The Scottish government will raise funds on capital markets for the first time by 2026, First Minister Humza Yousaf said, in an effort to establish its financial independence from the UK.
(Bloomberg) — The Scottish government will raise funds on capital markets for the first time by 2026, First Minister Humza Yousaf said, in an effort to establish its financial independence from the UK.
Scotland will issue its first bond to fund infrastructure projects like affordable housing, Yousaf, the leader of the pro-independence Scottish National Party announced in his keynote speech at its annual conference. The debt sale will take place by the end of the devolved administration’s parliament, with elections in Scotland due in 2026.
“This will bring Scotland to the attention of investors across the world,” Yousaf said. “And it will raise our profile as a place where investment returns can be made. In doing so, we will show the world not only that we are a country to invest in today.”
Scotland’s administration in Edinburgh has had the ability to issue debt since 2015 under British rules to spread power. The SNP sees this as a key step toward financial sovereignty in its quest for independence from the UK. Yousaf said the bond sale would require “due diligence and market testing” before it could go ahead.
“Brick by brick — institution by institution — we are laying the foundations for what will be our newly independent state,” Yousaf told party members in Aberdeen.
The 38-year-old Scottish leader is under pressure to lay out viable plans to secure independence, almost 10 years after a referendum on the issue saw voters reject leaving the UK. Still, it led to then premier David Cameron to promise to hand more finance and borrowing power to the Scottish government.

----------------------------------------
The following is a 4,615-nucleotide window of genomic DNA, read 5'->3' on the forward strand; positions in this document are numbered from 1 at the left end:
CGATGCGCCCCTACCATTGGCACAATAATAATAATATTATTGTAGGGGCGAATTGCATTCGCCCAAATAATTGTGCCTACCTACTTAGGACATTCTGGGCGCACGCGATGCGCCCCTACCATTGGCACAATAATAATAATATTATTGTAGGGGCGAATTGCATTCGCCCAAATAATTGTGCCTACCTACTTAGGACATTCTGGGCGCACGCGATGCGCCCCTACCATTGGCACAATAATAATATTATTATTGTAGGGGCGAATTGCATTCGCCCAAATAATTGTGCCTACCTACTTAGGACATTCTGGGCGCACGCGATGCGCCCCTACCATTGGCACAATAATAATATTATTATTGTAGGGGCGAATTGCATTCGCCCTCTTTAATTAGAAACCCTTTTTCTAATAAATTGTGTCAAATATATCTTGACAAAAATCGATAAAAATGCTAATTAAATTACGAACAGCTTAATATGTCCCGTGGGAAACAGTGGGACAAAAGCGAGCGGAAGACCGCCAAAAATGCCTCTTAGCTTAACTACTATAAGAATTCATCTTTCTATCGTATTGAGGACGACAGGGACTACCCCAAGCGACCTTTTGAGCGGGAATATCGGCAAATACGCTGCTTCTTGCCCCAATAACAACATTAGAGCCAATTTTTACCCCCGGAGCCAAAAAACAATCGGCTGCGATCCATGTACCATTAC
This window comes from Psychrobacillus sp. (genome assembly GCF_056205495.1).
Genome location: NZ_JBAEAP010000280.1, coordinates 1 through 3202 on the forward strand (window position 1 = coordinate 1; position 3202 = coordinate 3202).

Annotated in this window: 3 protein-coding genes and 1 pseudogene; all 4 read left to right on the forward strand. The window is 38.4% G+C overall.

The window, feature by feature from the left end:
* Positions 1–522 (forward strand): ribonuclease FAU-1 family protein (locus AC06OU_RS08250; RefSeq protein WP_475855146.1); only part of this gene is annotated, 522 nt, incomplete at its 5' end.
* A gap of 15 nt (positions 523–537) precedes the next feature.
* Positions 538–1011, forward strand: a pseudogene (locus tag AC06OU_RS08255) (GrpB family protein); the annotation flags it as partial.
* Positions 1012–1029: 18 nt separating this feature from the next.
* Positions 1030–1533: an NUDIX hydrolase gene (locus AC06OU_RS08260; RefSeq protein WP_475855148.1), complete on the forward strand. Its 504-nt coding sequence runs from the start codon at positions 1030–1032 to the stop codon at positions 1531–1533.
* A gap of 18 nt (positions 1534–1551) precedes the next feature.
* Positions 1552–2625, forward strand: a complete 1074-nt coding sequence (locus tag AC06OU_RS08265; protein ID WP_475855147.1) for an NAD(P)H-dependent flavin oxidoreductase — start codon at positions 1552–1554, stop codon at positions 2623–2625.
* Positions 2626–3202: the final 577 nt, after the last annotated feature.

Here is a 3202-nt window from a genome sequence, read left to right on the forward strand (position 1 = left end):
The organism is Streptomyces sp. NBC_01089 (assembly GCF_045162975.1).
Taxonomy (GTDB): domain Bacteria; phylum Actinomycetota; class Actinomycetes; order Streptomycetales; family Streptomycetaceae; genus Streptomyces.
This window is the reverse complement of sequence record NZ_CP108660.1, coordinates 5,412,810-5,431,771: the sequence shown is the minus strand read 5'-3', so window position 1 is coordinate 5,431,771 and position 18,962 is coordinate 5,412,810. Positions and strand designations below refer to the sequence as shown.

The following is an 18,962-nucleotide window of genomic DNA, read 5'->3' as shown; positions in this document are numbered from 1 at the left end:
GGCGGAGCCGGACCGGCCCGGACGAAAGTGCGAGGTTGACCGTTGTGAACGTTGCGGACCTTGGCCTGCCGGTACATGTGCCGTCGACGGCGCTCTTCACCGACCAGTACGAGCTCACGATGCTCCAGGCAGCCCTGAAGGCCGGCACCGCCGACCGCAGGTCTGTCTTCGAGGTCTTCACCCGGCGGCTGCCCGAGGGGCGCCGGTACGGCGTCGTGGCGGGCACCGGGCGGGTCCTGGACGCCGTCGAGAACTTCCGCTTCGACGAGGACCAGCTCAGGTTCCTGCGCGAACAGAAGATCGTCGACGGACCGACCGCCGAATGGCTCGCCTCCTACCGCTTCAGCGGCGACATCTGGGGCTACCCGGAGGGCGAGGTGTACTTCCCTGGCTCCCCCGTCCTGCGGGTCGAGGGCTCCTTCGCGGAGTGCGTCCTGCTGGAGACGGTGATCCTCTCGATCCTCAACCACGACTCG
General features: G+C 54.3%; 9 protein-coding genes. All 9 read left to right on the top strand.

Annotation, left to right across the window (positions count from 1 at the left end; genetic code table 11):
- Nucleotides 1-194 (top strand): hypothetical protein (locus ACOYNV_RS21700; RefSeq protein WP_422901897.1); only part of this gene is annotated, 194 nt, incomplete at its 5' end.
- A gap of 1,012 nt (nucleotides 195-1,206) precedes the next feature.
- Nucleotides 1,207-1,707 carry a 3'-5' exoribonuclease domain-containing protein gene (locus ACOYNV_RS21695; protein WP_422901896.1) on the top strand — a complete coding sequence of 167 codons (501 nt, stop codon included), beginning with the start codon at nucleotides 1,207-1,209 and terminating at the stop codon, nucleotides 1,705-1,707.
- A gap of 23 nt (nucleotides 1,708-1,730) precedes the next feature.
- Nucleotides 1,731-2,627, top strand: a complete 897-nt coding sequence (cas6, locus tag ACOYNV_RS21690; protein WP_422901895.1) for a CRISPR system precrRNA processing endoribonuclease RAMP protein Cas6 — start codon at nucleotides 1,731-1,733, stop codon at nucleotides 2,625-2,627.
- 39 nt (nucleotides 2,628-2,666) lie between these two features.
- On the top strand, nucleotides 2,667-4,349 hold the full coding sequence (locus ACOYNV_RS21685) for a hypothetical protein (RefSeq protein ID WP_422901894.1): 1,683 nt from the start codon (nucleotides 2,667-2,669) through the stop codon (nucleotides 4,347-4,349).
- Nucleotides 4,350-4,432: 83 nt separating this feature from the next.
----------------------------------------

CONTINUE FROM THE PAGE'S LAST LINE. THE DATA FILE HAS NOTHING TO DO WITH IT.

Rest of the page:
Opinion polls suggest the SNP is at its most vulnerable since it took power in Scotland’s devolved parliament 16 years ago. Yousaf has had to manage internal party divisions since he replaced Nicola Sturgeon as leader in March.
Hanging over the party is a police investigation into the SNP’s finances with Sturgeon and her husband both arrested and released without charge in an ongoing probe. They deny wrongdoing.
Earlier this month, Keir Starmer’s Labour Party proved they were regaining popularity in its former Scottish heartland by winning a seat from the SNP in a special election in the Glasgow suburbs. Last week, SNP MP Lisa Cameron defected to the Conservative Party over an internal party row.
Yousaf sought to counter Labour’s resurgence and promise to headquarter Starmer’s promise of a new public energy company in Scotland, with the SNP’s own pledge on clean power. He announced the Scottish government will invest up to £500 million over five years to anchor a new offshore wind supply chain.
“A catalyst for additional private investment in our ports and harbors, supporting inward investment and encouraging domestic companies to seek new opportunities,” Yousaf said.
(Updates with Yousaf comments from fifth paragraph.)
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